## Capital Gains Tax Question

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Topic Author
Vanguard Fan 1367
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Joined: Wed Feb 08, 2017 3:09 pm

### Capital Gains Tax Question

My wife and I are having trouble with the capital gains tax. I say that if you have 100k in Long Term Capital gains that raises your income 100K and while you may pay the appropriate capital gains tax, say 20 percent, that 100k raises your income so that it may put you into the maximum 37 percent income tax rate.

Is there a tax book for dummies or someone on here who can simplify this so that idiots can understand it? It certainly puts a different spin on the 20 percent maximum capital gains tax if it then lifts your other income into a higher tax rate.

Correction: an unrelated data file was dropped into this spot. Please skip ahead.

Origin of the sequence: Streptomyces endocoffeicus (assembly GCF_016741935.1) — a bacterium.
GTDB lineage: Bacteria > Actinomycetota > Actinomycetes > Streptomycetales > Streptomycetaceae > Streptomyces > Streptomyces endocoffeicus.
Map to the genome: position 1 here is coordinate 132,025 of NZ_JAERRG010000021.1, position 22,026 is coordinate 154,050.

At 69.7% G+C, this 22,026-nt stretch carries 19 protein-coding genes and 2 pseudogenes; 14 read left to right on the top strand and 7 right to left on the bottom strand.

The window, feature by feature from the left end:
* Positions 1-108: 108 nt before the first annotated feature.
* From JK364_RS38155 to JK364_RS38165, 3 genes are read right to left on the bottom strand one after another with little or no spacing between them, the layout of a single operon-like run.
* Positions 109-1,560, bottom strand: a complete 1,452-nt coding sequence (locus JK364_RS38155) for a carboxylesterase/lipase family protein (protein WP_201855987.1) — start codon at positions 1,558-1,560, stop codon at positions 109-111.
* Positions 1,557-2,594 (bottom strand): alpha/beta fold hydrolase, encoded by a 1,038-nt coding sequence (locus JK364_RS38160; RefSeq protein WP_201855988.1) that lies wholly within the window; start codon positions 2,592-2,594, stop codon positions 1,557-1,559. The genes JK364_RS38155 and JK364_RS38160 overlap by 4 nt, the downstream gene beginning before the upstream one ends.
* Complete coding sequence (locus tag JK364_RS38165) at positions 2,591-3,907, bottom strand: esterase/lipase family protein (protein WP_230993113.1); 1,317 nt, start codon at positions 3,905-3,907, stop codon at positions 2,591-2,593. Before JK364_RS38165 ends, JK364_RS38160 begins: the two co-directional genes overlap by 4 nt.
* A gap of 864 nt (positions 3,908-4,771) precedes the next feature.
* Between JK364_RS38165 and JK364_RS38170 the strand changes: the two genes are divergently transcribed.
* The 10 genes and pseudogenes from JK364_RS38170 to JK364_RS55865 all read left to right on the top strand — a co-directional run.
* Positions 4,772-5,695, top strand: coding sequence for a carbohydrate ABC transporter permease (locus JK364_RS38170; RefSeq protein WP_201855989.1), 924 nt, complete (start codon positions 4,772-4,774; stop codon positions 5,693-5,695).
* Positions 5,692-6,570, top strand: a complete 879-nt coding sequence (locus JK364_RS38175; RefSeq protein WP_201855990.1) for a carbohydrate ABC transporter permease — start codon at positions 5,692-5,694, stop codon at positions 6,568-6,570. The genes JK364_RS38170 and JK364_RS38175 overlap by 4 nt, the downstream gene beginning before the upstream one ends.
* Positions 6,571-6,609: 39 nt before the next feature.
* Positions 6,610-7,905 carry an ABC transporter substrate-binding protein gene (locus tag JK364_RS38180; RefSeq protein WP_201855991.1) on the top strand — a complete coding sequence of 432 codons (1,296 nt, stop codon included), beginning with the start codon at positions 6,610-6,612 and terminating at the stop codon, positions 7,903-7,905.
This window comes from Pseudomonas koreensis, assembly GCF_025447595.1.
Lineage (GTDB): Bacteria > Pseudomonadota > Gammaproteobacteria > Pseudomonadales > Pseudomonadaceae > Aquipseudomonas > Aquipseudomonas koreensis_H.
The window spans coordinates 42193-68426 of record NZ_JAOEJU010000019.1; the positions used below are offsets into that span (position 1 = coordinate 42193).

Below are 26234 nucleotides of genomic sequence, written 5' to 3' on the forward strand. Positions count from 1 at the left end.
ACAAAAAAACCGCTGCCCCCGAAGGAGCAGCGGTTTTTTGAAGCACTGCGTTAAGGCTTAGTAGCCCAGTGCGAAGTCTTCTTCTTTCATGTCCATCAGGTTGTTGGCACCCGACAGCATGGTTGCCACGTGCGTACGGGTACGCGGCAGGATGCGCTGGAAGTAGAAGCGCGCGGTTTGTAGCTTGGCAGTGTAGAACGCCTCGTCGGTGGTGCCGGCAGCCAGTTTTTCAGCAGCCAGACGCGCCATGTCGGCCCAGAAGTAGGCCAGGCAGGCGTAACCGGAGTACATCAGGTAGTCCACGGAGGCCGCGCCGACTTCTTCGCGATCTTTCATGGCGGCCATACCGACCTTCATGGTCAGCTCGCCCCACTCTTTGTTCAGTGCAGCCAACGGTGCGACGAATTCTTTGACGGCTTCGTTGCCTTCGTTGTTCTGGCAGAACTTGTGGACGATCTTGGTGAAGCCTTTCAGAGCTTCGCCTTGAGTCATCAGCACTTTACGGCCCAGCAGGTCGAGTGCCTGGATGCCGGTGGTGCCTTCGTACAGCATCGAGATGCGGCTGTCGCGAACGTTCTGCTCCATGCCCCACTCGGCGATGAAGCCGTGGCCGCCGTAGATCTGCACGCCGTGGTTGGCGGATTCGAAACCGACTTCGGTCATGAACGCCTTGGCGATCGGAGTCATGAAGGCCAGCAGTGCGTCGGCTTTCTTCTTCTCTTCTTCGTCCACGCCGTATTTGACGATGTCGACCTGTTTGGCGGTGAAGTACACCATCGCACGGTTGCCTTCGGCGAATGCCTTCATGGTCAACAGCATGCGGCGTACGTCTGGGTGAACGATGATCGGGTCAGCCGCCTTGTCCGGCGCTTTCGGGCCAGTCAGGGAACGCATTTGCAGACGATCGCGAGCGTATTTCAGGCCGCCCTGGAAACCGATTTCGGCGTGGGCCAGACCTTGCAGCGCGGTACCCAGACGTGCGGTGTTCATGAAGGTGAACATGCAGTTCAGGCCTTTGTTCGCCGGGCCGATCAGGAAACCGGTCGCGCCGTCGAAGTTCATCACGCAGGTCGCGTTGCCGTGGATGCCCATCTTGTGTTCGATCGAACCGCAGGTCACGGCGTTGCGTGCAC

Thanks for any help. No one would argue that the United States Income Tax System is simple.

boridi
Posts: 13
Joined: Sun Jul 14, 2013 1:33 pm

### Re: Capital Gains Tax Question

Make up several cases for amounts of earned income, long-term capital gains, and qualified dividends. Then run them through the Qualified Dividends and Capital Gains Worksheet - the worksheet where special tax rate is applied to long-term capital gains/qualified dividends

cas
Posts: 460
Joined: Wed Apr 26, 2017 8:41 am

### Re: Capital Gains Tax Question

It certainly puts a different spin on the 20 percent maximum capital gains tax if it then lifts your other income into a higher tax rate.
LTCG and Qualified dividends don't lift your ordinary income into higher brackets. The LTCG/QDI "float on top" of the ordinary income.

As boridi pointed out, the two types of income (LTCG/QDI vs ordinary) are broken apart into two separate piles on the Qualified Dividends and Capital Gains Worksheet. Then the tax is calculated on the two piles separately. Then the two parts of the tax are added back together.

Unfortunately, the QD & CG worksheet is kind of long and takes a bit of concentration to see what it is doing. So...

For a quick graphical depiction, see: "Qualified Dividends Taxation Question" at viewtopic.php?f=10&t=86849#p1247382